# 1/2 factor in drag equation

Why the 1/2 factor in the equation $F_{R} = \frac{1}{2}\rho C_{d}A v^{2}$? Why not just divide every $C_{d}$ value found in tables by 2 and omit the 1/2 in the equation instead?

## Answers and Replies

ShayanJ
Gold Member
The only reason I can think of is that the guy proposing this formula was thinking the force should be proportional to half of one of those things in it(I don't know why though!) and he wants to get sure people have a clue for that. I think the best candidate is the area.

Energy of compressed spring is ##\frac{1}{2}kx^2##. So according to you I will do some magic and replace all k value of spring in every table to k/2.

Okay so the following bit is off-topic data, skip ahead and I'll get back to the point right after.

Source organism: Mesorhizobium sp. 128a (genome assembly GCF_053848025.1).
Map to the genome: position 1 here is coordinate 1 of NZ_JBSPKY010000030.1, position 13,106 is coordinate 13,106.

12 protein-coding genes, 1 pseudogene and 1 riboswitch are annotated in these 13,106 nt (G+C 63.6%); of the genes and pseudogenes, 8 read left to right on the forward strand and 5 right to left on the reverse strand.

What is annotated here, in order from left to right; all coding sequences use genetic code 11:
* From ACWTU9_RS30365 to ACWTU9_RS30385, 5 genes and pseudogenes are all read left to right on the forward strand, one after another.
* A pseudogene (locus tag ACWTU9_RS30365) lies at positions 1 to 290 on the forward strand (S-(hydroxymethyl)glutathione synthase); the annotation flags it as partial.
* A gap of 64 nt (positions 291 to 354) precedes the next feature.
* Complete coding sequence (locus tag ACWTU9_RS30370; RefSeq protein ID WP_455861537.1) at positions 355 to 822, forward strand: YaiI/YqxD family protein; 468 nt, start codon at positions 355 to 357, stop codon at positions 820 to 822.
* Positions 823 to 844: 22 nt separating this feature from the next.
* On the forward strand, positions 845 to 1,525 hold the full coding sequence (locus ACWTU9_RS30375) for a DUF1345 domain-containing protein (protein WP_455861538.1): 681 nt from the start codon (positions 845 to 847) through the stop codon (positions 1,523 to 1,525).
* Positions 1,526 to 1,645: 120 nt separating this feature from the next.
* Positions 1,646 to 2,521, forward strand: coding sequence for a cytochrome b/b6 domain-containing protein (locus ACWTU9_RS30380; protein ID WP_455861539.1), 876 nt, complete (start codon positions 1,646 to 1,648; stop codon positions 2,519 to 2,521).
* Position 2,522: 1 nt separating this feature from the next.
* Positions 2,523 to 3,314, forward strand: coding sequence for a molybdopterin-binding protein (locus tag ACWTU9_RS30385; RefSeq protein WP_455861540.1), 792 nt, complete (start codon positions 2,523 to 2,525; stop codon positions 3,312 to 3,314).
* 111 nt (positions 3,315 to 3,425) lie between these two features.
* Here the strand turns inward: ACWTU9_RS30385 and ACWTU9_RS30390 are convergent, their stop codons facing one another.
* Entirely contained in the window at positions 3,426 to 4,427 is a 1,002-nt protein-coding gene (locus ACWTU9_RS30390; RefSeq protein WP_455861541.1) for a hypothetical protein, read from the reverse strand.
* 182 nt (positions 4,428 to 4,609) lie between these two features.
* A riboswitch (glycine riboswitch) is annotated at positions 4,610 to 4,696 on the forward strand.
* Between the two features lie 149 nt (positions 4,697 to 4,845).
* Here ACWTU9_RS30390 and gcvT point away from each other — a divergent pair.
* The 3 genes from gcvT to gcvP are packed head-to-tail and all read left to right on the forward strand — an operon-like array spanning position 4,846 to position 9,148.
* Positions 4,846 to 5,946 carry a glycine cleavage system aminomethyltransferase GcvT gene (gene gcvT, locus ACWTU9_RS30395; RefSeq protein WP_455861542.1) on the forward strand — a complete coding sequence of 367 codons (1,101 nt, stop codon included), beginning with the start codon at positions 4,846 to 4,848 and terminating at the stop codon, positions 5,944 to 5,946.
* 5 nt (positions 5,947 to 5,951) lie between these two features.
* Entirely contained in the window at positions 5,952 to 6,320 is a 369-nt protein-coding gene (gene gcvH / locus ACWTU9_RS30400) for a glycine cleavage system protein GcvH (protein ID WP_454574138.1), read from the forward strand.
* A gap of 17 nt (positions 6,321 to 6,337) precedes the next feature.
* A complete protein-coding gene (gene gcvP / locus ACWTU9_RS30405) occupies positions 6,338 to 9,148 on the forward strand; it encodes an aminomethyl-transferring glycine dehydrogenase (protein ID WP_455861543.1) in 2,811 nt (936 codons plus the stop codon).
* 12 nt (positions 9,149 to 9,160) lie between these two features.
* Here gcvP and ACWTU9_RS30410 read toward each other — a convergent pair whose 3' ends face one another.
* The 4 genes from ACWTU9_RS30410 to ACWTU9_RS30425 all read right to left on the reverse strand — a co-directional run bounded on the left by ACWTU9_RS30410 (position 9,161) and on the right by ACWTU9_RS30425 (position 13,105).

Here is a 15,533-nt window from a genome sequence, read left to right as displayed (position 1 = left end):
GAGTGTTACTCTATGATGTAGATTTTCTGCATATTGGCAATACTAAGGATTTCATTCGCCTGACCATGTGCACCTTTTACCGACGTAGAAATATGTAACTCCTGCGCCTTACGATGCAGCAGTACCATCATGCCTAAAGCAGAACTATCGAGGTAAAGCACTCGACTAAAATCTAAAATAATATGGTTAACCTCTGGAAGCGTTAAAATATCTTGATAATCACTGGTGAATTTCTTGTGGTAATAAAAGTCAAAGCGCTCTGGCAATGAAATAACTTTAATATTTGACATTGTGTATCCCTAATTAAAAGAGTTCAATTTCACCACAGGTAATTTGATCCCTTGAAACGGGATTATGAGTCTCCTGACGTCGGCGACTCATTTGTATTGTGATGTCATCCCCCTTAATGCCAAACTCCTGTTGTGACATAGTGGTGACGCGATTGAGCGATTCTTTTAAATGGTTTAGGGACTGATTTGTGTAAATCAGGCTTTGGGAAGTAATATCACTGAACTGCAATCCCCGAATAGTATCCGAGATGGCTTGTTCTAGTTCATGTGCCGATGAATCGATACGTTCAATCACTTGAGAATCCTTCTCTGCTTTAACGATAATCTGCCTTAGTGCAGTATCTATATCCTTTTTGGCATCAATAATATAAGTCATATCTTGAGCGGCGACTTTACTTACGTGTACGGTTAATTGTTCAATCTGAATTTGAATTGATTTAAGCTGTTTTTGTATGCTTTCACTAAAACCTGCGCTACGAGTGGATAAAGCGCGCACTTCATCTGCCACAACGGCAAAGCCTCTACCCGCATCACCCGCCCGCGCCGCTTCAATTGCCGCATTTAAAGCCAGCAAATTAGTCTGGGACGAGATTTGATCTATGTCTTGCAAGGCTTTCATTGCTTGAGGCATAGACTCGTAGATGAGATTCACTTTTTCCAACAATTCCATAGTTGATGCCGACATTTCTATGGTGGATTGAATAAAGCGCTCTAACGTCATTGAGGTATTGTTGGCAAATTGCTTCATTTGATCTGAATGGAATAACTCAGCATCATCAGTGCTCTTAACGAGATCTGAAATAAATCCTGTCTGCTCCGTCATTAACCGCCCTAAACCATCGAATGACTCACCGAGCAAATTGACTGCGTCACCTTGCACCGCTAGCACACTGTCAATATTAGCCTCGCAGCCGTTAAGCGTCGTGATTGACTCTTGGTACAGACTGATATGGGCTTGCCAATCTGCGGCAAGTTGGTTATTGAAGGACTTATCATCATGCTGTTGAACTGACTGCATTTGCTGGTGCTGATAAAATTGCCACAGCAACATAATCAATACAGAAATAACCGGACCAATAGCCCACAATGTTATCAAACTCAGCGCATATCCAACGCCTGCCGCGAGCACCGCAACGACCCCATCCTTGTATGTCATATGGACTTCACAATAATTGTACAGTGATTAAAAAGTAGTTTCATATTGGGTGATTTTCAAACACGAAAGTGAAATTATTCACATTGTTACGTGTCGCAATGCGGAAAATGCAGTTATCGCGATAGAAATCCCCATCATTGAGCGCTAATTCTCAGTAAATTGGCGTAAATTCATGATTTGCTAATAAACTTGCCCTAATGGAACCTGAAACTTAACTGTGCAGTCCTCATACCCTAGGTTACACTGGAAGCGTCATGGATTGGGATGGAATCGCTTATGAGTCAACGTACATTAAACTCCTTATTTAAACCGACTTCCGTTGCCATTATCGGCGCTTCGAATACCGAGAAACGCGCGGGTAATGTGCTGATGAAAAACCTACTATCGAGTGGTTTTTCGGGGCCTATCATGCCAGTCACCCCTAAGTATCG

Now I have an equation ##F=kx##. This is the force exerted by a compressed /elongated spring. If I use the values given in the new table, I will get wrong answer. So I will have to multiply 2 every time I use it. Maybe ##C_d## has other uses and ##C_d## is more commonly used than ##C_d/2##.

boneh3ad
Science Advisor
Gold Member
In the sense of this equation, the drag scales with dynamic pressure, which is defined as ##\rho v^2/2##. The ##1/2## therefore comes from the fact that the equation contains the dynamic pressure. Without that factor, you could still just divide ##C_d## by two but the scaling with dynamic pressure would be wrong.

• FactChecker and Redoctober
Pretty much like boneh3ad said. Having the 1/2 makes the Aerodynamic coefficient wrap up in a nice manner ## C_L = \frac{L}{qS} ## with the dynamic pressure.

It's really convenient this way especially when it comes to application in Flight mechanics, Stability and Control.